"What I like about it," went on Wilbur, "is the bigness of the whole thing and the chance a chap has to show what he's made of. Glad? You bet I'm glad!"

"You weren't so sure whether you were going to like it or not when you went in to see about it," said Fred.

"Oh, yes, I was. I knew I was going to like it all right. But I didn't know anything about where I might be sent or how I would be received."

"I think it's just ripping," said his friend, "that it looks so good to you, starting out. It makes a heap of difference, sometimes, how a thing begins."

"It surely does. Right now, the whole thing seems too good to be true."

"Well," said the other, "as long as it strikes you that way I suppose you're satisfied now for all the grind you did preparing for it. But I don't believe it would suit me. It might be all right to be a Forest Ranger, but you told me one time that you had to start in as a Fire Guard, a sort of Fire Policeman, didn't you?"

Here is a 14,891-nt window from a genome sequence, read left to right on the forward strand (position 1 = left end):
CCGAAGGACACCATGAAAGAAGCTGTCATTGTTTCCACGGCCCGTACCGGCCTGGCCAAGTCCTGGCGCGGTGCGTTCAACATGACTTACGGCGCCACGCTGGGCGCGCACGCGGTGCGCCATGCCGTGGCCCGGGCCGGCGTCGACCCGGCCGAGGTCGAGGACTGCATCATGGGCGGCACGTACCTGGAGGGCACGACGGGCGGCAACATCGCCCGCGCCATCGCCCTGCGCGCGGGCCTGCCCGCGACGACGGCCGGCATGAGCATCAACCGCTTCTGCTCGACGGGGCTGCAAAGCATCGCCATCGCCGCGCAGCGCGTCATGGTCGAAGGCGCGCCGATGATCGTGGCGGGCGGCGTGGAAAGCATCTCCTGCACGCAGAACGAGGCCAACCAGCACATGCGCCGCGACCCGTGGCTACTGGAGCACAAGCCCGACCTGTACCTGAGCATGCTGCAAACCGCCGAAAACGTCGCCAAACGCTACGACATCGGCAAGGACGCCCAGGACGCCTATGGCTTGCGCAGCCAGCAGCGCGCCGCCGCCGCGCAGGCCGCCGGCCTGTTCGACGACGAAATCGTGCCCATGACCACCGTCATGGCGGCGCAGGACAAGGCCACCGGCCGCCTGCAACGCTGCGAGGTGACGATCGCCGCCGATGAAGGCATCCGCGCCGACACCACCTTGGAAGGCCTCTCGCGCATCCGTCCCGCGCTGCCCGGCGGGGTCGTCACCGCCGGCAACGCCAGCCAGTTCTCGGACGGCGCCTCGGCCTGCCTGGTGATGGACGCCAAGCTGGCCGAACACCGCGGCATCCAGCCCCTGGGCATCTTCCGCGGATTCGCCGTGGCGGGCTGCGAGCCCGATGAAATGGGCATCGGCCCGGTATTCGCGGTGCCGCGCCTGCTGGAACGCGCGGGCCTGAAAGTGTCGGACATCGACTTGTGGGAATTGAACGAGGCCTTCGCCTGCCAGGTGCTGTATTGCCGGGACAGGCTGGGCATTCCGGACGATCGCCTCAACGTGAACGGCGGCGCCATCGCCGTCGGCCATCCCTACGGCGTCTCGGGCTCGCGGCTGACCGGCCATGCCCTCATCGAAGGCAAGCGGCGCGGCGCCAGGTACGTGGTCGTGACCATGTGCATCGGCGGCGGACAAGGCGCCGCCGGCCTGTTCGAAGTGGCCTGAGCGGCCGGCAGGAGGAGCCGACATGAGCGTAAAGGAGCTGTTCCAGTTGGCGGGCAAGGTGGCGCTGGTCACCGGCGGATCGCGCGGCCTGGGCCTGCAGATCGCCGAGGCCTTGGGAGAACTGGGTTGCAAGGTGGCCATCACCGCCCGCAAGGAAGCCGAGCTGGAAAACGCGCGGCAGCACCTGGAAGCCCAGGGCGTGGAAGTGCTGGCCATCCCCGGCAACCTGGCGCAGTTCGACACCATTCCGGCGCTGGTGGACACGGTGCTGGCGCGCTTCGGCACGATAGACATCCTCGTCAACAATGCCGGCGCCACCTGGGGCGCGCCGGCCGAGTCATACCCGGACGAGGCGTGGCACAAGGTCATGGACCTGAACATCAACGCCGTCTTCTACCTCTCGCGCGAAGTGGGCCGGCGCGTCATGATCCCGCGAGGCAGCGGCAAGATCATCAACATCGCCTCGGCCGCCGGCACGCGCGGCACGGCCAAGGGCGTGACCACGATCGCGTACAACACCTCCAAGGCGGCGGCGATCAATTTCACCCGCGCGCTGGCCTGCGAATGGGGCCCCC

"Well, that doesn't sound particularly exciting."

"Why not? What more excitement do you want than a forest fire! Isn't that big enough for you?"

"The fire would be all right," answered the older boy, "but it's the watching and waiting for it that would get me."

"You can't expect to have adventures every minute anywhere," said Wilbur, "but even so, you're not standing on one spot like a sailor in a crow's nest, waiting for something to happen; you're in the saddle, riding from point to point all day long, sometimes when there is a trail and sometimes when there isn't, out in the real woods, not in poky, stuffy city streets. You know, Fred, I can't stand the city; I always feel as if I couldn't breathe."